ECSU alumni Wendy Pierce, left, and A.L. Fleming were the keynote speakers for the Emerging Leaders forum Thursday, Oct. 16.
One of the greatest assets for any Elizabeth City State University student is the national network of alumni. That network of Vikings, say ECSU graduates, can make a difference in your future.
“I’ve always found a Viking somewhere that I can call on,” said A.L. Fleming, a 2006 ECSU graduate.
Mr. Fleming, along with 2001 graduate Wendy Pierce, were the keynote speakers during the Emerging Leaders Forum Thursday, Oct. 16. The forum was one of many events planned for students during Vikings Unleased ECSU Homecoming 2019.
Mr. Fleming is currently the vice president for institutional advancement at Albany State University in Georgia. He is an Edenton, North Carolina native.
Ms. Pierce is the development advisor for Sentara Albemarle Medical Center. She is a Perquimans County native.
Ms. Pierce said her exposure to ECSU was thanks, in part, to her geographic proximity to the university. As a biology major, she liked the program at ECSU and the fact that the university has a reputation for a “high quality education at an affordable price.”
Mr. Fleming said growing up in Edenton, he was exposed to a number of ECSU alumni. Those people, he said, helped him understand “the relevance of the university to the community.”
“When students and school officials came to our high school and talked, I liked what I heard,” he said of ECSU.
Mr. Fleming enrolled at the university and declared political science as his major. He was intent on going on to law school, but his student experience gave him other ideas.
Mr. Fleming was the first president of the student activities committee. He also did work study at the alumni relations office. Those experiences, and others, directed him to a future different from the one he had imagined.
“I saw how university advancement made a difference in students’ lives,” he said.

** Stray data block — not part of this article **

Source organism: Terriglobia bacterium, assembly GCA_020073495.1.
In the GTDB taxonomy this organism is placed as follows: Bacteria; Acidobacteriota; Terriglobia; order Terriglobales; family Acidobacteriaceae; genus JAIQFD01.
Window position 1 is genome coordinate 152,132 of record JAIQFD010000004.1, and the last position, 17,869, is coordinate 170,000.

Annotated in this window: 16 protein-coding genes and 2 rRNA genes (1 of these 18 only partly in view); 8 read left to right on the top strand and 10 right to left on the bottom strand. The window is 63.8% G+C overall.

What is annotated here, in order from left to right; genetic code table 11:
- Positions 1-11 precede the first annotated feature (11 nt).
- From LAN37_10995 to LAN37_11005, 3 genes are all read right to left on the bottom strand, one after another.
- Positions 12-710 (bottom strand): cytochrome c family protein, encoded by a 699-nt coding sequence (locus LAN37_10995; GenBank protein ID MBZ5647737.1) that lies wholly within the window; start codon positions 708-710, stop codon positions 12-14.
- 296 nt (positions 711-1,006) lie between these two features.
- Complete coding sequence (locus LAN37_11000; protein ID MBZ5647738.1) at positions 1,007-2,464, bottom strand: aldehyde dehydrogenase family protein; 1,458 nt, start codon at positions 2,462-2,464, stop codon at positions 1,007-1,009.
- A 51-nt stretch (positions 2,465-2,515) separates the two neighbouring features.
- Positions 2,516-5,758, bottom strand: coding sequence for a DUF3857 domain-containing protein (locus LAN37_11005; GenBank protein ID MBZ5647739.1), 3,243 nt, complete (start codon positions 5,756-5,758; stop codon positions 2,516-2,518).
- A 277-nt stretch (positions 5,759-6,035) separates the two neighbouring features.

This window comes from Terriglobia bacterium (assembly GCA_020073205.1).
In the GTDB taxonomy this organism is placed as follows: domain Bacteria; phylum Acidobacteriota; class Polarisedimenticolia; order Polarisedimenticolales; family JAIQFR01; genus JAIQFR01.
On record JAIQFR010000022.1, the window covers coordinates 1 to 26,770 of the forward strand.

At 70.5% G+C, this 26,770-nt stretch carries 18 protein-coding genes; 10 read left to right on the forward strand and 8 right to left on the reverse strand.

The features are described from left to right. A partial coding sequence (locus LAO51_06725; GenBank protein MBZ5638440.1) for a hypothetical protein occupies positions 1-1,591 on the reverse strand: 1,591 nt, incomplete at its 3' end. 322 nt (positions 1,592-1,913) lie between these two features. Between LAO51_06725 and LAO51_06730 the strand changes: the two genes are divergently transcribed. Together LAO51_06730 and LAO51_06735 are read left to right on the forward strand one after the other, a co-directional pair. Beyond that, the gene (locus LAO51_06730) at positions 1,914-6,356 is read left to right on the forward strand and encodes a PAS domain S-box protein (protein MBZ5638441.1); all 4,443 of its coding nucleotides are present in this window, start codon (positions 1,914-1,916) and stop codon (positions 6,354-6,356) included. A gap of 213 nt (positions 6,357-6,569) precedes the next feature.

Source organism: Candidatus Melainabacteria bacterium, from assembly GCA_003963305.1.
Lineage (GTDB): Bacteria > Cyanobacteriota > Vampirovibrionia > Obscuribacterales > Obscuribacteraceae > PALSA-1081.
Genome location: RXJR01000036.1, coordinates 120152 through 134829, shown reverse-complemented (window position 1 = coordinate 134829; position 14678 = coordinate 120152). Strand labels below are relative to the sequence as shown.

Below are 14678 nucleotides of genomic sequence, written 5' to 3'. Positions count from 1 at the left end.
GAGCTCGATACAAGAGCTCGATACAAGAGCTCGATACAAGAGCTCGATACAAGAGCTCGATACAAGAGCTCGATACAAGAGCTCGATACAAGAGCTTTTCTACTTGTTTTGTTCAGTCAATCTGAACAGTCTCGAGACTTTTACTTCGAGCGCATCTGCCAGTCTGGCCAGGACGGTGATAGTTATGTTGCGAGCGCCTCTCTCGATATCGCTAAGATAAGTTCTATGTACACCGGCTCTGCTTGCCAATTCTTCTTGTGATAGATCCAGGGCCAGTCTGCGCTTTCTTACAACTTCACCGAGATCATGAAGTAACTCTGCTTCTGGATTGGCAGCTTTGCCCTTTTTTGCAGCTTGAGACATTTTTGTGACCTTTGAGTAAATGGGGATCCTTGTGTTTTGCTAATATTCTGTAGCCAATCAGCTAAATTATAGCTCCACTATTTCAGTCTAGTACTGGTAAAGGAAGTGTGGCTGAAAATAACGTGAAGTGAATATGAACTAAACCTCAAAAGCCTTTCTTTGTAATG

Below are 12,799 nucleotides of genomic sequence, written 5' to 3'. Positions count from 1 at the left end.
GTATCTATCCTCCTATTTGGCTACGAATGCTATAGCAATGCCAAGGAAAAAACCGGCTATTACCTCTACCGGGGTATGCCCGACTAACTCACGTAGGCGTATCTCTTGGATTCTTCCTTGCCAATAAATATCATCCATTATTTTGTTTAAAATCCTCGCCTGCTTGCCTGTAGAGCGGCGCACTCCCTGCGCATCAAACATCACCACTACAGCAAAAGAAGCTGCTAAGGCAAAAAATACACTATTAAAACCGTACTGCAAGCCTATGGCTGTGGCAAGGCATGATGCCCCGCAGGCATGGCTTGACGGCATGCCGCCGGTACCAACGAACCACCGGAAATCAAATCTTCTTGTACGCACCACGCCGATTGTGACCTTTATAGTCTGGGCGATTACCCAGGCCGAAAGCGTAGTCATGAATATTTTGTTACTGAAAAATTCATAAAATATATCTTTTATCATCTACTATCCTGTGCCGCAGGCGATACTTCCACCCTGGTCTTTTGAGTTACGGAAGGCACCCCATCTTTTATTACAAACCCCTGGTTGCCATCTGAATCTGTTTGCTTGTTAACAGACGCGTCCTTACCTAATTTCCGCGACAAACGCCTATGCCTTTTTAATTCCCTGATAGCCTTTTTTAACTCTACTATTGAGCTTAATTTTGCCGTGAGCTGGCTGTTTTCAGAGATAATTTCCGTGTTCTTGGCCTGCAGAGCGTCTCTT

As a biology major, Ms. Pierce had an eye on the medical profession and education. She would work as an educator when ECSU partnered with the Elizabeth City community to launch Port Discover, a science center for children.
Her career path would lead her to non-profit work before she found her way to Sentara where she works in community relations and physician recruitment.
She says her time as a student at ECSU helped her identify opportunities. Both Ms. Pierce and Mr. Fleming told students that it is important to take advantage of their time at ECSU and explore opportunities.
Both alums also expressed the importance of reaching out to other people, and making connections while at ECSU.
“Collect more people,” said Mr. Fleming. “You can help each other.”
Ms. Pierce said ECSU’s intimate size helped her make connections not only with students, but also faculty.
“There’s a good student-to-faculty ratio,” she said. “Use that to your advantage.”
Both agreed that their time as ECSU students helped shape who they are today. Mr. Fleming says having moved away from the region, he knows who he is, and what he’s worth, and he knows that his fellow Vikings are somewhere nearby when he needs to touch base with home.
According to ECSU’s director of alumni relations, Enoch Bond, there are more than 16,000 living ECSU alumni in the world today.
“That’s your network,” Mr. Bond told students.